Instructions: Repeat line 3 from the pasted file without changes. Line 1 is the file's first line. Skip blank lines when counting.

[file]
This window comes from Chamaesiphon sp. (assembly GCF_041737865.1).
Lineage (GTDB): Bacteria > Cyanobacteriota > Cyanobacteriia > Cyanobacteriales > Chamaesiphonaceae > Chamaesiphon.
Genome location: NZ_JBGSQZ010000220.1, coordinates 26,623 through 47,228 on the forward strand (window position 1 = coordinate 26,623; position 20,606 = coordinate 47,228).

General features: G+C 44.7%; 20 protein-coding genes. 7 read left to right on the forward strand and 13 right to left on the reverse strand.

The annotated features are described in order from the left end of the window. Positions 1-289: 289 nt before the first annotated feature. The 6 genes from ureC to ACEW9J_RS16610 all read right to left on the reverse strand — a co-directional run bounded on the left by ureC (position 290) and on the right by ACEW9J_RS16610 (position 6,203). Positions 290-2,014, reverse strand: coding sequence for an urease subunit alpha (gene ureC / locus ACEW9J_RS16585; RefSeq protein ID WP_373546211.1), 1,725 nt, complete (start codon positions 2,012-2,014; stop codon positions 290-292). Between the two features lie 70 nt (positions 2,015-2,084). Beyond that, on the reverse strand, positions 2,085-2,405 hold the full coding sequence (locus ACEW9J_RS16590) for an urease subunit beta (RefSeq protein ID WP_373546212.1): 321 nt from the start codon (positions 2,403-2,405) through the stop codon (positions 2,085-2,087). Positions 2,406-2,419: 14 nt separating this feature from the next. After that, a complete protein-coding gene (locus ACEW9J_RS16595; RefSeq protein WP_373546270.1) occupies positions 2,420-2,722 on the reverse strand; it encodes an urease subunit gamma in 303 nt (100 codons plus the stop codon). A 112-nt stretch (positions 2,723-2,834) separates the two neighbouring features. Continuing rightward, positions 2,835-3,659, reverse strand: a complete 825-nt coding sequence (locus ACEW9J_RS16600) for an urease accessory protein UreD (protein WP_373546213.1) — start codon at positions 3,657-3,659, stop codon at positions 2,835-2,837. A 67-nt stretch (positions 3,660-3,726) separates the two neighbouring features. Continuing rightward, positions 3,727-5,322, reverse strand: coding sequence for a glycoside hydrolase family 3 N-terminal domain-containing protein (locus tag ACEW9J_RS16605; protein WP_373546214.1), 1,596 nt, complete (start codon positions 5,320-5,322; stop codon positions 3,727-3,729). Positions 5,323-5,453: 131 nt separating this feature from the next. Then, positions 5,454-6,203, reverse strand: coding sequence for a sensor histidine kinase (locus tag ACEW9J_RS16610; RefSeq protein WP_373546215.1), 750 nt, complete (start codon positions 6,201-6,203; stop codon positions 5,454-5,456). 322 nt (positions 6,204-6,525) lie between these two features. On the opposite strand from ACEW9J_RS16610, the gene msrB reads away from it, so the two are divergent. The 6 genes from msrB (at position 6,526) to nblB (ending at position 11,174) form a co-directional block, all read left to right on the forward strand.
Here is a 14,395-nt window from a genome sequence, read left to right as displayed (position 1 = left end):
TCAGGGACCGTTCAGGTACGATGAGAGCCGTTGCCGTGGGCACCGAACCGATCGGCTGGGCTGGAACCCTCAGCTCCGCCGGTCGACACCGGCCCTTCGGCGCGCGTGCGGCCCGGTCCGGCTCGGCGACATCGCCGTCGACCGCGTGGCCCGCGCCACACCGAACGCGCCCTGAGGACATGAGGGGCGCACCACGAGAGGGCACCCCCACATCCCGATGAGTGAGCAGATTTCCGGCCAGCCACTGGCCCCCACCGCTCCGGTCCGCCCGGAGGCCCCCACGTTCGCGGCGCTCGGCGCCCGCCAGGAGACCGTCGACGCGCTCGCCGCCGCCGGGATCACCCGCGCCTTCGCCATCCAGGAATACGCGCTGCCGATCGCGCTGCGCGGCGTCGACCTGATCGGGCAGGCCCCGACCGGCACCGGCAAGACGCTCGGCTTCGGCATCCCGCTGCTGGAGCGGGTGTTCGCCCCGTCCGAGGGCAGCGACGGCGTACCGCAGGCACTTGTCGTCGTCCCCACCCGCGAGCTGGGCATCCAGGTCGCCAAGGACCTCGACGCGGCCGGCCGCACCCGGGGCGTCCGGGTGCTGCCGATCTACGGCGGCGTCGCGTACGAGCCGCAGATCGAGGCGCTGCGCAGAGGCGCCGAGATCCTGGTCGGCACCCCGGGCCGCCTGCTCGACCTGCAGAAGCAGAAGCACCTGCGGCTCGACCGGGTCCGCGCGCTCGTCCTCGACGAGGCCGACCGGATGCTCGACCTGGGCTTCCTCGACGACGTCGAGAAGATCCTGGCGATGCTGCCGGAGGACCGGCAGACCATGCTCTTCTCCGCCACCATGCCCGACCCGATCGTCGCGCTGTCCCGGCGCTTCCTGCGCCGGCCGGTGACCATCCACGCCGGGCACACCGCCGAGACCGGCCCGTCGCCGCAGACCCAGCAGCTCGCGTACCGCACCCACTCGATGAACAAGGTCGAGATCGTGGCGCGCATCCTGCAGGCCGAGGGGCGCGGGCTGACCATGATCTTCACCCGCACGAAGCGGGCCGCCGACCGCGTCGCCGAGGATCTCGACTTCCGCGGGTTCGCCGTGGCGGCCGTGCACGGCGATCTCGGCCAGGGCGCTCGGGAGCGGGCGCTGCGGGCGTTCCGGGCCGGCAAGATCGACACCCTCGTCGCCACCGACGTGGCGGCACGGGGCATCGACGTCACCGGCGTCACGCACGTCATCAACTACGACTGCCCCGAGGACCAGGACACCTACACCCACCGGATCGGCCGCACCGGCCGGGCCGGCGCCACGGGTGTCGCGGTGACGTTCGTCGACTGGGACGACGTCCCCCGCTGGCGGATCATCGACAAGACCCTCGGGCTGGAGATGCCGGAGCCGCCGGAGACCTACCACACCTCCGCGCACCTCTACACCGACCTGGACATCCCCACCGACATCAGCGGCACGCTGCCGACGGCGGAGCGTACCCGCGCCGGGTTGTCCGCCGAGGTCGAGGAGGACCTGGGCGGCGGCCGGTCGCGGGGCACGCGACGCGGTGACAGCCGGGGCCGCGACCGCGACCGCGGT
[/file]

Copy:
Genome location: NZ_JBGSQZ010000220.1, coordinates 26,623 through 47,228 on the forward strand (window position 1 = coordinate 26,623; position 20,606 = coordinate 47,228).